A recent outbreak of measles in the United States has been linked back to Disneyland Park in Anaheim, Calif. Between Dec. 28, 2014 and Feb. 20, 2015 there were 104 people infected with measles in California alone, according to the Centers for Disease Control and Prevention. Relative to the population of California, that is not a particularly large number, but measles have long been considered preventable in the Western World. The current U.S. policy on vaccines determines that all children entering public schools must be vaccinated. However, this provides grounds for people to avoid vaccinations if they are not enrolled in public school or have religious restrictions. So the Foghorn asks, should vaccines be mandated by the government?
Freshman International Business major
“Yes, I think vaccinations should be mandated because it will only protect everyone in our school and our world. It should be mandatory because if you’re next to someone in class and learning, you shouldn’t have to worry about being sick. If you’re just out in public, you shouldn’t have to worry about contracting deadly diseases that you could actually avoid.”
“Yes, I do think that vaccines should be mandated by the government because the cost of vaccinating your child outweighs the cost of not vaccinating your child. Because if you don’t vaccinate your child, then they’re at risk for diseases like measles. If not measles, then other once-eradicated diseases that could kill. Not getting vaccinated could bring up other health issues that could also compromise your immune system for the rest of your life. I don’t think any of these risks are worth dealing with, just because of the baseless assumption that getting vaccinated will cause your child to get autism.”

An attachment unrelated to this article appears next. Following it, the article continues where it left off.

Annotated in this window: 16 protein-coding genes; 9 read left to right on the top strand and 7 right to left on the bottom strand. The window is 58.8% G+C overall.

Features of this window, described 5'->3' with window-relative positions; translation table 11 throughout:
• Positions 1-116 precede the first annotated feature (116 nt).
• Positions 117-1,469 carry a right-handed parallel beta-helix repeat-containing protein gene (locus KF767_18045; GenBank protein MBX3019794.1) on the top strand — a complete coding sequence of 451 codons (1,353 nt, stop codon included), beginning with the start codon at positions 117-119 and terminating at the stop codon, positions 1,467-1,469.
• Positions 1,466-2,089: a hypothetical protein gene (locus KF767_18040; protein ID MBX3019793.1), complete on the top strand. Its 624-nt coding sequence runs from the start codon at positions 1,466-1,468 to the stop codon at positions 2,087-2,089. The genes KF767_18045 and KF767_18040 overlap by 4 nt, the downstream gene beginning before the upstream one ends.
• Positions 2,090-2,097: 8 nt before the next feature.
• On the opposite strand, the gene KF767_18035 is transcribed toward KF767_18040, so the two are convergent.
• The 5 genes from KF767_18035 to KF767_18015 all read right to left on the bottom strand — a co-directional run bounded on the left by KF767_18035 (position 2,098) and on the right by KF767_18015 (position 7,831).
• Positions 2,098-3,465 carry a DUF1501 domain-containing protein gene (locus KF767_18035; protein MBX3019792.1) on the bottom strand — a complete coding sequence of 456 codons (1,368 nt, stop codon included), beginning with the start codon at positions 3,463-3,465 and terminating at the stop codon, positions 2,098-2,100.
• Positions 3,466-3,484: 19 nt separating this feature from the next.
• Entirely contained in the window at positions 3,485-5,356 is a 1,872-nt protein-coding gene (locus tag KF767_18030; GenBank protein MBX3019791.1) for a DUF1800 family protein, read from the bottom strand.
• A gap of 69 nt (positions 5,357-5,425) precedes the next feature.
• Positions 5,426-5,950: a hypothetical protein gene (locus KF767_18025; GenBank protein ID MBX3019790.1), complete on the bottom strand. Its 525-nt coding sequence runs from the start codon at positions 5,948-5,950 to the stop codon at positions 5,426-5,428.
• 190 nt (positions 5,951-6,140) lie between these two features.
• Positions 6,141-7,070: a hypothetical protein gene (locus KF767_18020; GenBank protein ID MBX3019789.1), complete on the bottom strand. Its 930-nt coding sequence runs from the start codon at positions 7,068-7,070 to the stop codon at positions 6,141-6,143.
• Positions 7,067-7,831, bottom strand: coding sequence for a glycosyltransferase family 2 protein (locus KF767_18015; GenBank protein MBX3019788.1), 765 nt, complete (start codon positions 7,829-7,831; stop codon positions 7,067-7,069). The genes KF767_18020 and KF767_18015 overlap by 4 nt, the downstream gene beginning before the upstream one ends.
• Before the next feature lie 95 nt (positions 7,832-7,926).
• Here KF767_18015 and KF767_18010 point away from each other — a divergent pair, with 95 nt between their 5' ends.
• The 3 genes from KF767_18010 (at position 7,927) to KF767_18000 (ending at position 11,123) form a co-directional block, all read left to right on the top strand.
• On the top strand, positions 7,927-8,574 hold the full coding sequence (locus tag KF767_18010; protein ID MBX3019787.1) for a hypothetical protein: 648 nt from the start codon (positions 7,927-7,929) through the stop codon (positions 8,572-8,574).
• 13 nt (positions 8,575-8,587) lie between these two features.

“I believe that vaccinations should be mandatory because it is a public health issue. I feel that a lot of parents may say that there are vaccines that have been known to cause autism. They’re all very worried that if their child gets protection from preventable deadly diseases, they will get autism. But that has not been proven. Also, even if one child became autistic through vaccination (if that were true, which i don’t believe it is), I think it would be ethically better than hundreds of kids dying, just because you didn’t vaccinate your child. It’s not fair to put everyone else in danger for selfish reasons.”